Union Pacific, the Port of Long Beach, and the Utah Inland Port Authority have announced the launch of direct rail service between the Long Beach and Utah facilities to help address ongoing port congestion.

The executive directors of the two facilities, Mario Cordero of Long Beach and Jack Hedge of the Utah authority, said in a joint statement that the direct, regularly scheduled service “will allow cargo destined for all of the Intermountain West to be rapidly evacuated from terminals in Long Beach to Salt Lake City for further distribution throughout the region. Much of this cargo traditionally moves to Utah, Colorado, Nevada, and Idaho by truck, and thus must be removed from the port terminals one container at a time. Reengaging this direct rail service will allow removal of blocks of containers at a time.”

Cordero also said the agreement immediately reduces pressure on terminal storage, gates, chassis, and the local drayage community on the coast. … It’s a major step forward for exporters from the region.”
It’s a research project for another day to work out why those boxes weren’t already moving on stack trains to Salt Lake City rather than as one container at a time with a driver putting in more than a full day on the road between the coast and Salt Lake.  Several commenters on that post are noting that the reluctance of the railroads to go after those 500 mile intermodal moves goes beyond Union Pacific.  Perhaps, dear reader, you’ve heard of North Baltimore, Ohio.

How much money might Union Pacific have been leaving on the table?  A Railway Age analysis includes this.  “Millions of TEUs [a 20′ x 8′ x 8′ basic container load — Ed.] of international goods are imported to or exported from the Intermountain West annually, but only 10% of this cargo currently moves by rail. This initiative aims to provide consistent, reliable movement of cargo by rail, which improves fluidity and reduces delays of shipments already set to come to the Intermountain region, rather than increase cargo volume.”  The value proposition might have been there as early as 2018, and the allocation studies I referred to at the start of this post are over fifty years old.  And only now Union Pacific and Utah Inland are going after this traffic, and only now claiming the environmental benefits and less highway congestion??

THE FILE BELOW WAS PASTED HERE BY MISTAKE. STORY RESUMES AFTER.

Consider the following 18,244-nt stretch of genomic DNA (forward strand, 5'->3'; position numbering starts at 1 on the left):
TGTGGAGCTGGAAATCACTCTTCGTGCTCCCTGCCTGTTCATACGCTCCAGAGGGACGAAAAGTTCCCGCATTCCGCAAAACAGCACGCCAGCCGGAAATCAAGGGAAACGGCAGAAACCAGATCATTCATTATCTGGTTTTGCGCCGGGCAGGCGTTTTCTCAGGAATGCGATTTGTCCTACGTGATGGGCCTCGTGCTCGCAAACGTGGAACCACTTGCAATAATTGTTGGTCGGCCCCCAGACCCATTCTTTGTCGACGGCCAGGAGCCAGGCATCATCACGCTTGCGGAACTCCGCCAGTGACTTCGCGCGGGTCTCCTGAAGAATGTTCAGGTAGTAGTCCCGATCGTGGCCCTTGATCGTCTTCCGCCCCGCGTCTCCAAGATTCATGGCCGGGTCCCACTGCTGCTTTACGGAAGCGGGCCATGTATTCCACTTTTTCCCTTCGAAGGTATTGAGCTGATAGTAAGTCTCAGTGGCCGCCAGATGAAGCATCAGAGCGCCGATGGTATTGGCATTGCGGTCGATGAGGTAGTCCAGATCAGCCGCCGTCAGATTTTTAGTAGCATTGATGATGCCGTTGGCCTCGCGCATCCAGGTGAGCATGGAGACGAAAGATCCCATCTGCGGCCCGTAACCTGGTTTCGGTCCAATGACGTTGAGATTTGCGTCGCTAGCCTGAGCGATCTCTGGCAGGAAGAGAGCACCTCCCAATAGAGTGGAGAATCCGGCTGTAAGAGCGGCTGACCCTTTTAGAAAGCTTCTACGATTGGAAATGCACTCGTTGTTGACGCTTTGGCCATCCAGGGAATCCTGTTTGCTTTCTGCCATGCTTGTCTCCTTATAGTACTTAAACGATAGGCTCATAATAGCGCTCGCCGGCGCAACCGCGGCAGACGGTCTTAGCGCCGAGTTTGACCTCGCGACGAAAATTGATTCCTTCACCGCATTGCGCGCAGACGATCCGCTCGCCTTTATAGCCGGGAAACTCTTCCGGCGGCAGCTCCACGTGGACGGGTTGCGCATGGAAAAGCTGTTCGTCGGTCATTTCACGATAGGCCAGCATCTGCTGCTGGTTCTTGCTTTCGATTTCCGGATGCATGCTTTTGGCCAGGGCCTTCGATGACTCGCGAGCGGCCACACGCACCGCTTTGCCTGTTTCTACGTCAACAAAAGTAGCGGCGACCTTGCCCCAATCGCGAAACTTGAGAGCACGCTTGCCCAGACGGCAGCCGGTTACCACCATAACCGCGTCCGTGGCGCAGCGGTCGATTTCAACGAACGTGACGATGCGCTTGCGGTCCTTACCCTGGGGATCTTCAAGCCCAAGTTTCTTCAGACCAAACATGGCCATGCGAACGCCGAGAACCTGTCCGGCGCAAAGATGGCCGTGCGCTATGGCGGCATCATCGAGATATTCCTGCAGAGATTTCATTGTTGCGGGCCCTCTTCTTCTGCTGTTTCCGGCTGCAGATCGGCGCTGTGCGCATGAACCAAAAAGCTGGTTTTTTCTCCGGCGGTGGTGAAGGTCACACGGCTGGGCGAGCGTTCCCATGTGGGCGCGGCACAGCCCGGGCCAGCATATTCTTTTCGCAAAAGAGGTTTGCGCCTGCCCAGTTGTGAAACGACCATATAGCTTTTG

I’m also puzzled by the way Our Political Masters are working the problem.  There’s now a Container Excess Dwell Fee in Los Angeles, applied to containers that aren’t railed out within three days or trucked out within nine.  Forgive me my age, but what ever happened to per diem charges for rolling stock in motion, and demurrage charges for rolling stock sitting around?  The per diem charge is the rental a railroad company pays to the owner of the car for a day, and there used to be a chess game called get-the-foreign-road-cars-interchanged-by-midnight, sticking the receiving road with the per diem charge; while the demurrage charge applied to a consignee who treated a freight car as free warehouse space rather than unloading it promptly and releasing it for service.

Power Line’s Paul Mirengoff suggests that the Biden administration’s efforts to untangle the ports aren’t likely to succeed quickly.  But if you’re thinking about parallels to incapacitated presidents current and past, some of the port jam-ups bring to mind the logistical nightmare that was mobilizing the American Expeditionary Force.  That, too, is outside my area of expertise.

Why, though, weren’t the freight railroads better positioned to go after some of those container hauls before the current emergency manifested itself?

(Cross-posted to Cold Spring Shops.)